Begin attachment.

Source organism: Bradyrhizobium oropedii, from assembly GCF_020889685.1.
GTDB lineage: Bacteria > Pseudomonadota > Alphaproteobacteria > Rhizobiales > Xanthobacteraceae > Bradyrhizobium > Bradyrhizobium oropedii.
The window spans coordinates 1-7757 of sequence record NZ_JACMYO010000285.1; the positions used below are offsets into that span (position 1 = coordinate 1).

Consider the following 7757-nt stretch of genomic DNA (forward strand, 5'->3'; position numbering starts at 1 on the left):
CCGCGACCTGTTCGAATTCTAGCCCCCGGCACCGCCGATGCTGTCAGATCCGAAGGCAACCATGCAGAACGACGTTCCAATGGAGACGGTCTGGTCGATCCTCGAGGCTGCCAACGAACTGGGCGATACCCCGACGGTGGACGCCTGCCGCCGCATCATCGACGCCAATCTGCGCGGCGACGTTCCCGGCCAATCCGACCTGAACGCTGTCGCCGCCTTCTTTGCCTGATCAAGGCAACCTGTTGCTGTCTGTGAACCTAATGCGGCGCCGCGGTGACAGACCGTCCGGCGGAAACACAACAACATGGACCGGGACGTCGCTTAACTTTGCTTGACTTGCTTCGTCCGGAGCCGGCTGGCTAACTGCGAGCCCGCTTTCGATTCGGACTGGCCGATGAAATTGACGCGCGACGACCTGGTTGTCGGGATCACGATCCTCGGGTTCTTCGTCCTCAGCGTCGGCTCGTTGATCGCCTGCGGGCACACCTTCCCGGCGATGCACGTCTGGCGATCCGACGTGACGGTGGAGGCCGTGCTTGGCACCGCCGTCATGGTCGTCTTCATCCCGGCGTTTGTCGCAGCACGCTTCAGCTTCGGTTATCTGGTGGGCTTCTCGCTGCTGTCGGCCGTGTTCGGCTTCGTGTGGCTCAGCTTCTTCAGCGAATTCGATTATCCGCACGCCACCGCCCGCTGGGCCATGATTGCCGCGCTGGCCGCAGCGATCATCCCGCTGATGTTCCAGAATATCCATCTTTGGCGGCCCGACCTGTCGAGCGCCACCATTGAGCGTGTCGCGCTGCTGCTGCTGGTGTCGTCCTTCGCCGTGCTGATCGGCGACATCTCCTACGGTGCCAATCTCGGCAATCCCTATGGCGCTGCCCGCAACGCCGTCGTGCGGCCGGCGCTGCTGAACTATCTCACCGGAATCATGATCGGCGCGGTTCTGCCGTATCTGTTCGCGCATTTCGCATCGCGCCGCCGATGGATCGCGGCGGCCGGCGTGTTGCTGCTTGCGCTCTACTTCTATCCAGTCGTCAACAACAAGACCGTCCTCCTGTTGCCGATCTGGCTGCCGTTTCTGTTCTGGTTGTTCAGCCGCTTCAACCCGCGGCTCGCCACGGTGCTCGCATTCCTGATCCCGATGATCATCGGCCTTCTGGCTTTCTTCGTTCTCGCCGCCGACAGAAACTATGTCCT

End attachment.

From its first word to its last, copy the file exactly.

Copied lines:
Source organism: Bradyrhizobium oropedii, from assembly GCF_020889685.1.
GTDB lineage: Bacteria > Pseudomonadota > Alphaproteobacteria > Rhizobiales > Xanthobacteraceae > Bradyrhizobium > Bradyrhizobium oropedii.
The window spans coordinates 1-7757 of sequence record NZ_JACMYO010000285.1; the positions used below are offsets into that span (position 1 = coordinate 1).

Consider the following 7757-nt stretch of genomic DNA (forward strand, 5'->3'; position numbering starts at 1 on the left):
CCGCGACCTGTTCGAATTCTAGCCCCCGGCACCGCCGATGCTGTCAGATCCGAAGGCAACCATGCAGAACGACGTTCCAATGGAGACGGTCTGGTCGATCCTCGAGGCTGCCAACGAACTGGGCGATACCCCGACGGTGGACGCCTGCCGCCGCATCATCGACGCCAATCTGCGCGGCGACGTTCCCGGCCAATCCGACCTGAACGCTGTCGCCGCCTTCTTTGCCTGATCAAGGCAACCTGTTGCTGTCTGTGAACCTAATGCGGCGCCGCGGTGACAGACCGTCCGGCGGAAACACAACAACATGGACCGGGACGTCGCTTAACTTTGCTTGACTTGCTTCGTCCGGAGCCGGCTGGCTAACTGCGAGCCCGCTTTCGATTCGGACTGGCCGATGAAATTGACGCGCGACGACCTGGTTGTCGGGATCACGATCCTCGGGTTCTTCGTCCTCAGCGTCGGCTCGTTGATCGCCTGCGGGCACACCTTCCCGGCGATGCACGTCTGGCGATCCGACGTGACGGTGGAGGCCGTGCTTGGCACCGCCGTCATGGTCGTCTTCATCCCGGCGTTTGTCGCAGCACGCTTCAGCTTCGGTTATCTGGTGGGCTTCTCGCTGCTGTCGGCCGTGTTCGGCTTCGTGTGGCTCAGCTTCTTCAGCGAATTCGATTATCCGCACGCCACCGCCCGCTGGGCCATGATTGCCGCGCTGGCCGCAGCGATCATCCCGCTGATGTTCCAGAATATCCATCTTTGGCGGCCCGACCTGTCGAGCGCCACCATTGAGCGTGTCGCGCTGCTGCTGCTGGTGTCGTCCTTCGCCGTGCTGATCGGCGACATCTCCTACGGTGCCAATCTCGGCAATCCCTATGGCGCTGCCCGCAACGCCGTCGTGCGGCCGGCGCTGCTGAACTATCTCACCGGAATCATGATCGGCGCGGTTCTGCCGTATCTGTTCGCGCATTTCGCATCGCGCCGCCGATGGATCGCGGCGGCCGGCGTGTTGCTGCTTGCGCTCTACTTCTATCCAGTCGTCAACAACAAGACCGTCCTCCTGTTGCCGATCTGGCTGCCGTTTCTGTTCTGGTTGTTCAGCCGCTTCAACCCGCGGCTCGCCACGGTGCTCGCATTCCTGATCCCGATGATCATCGGCCTTCTGGCTTTCTTCGTTCTCGCCGCCGACAGAAACTATGTCCT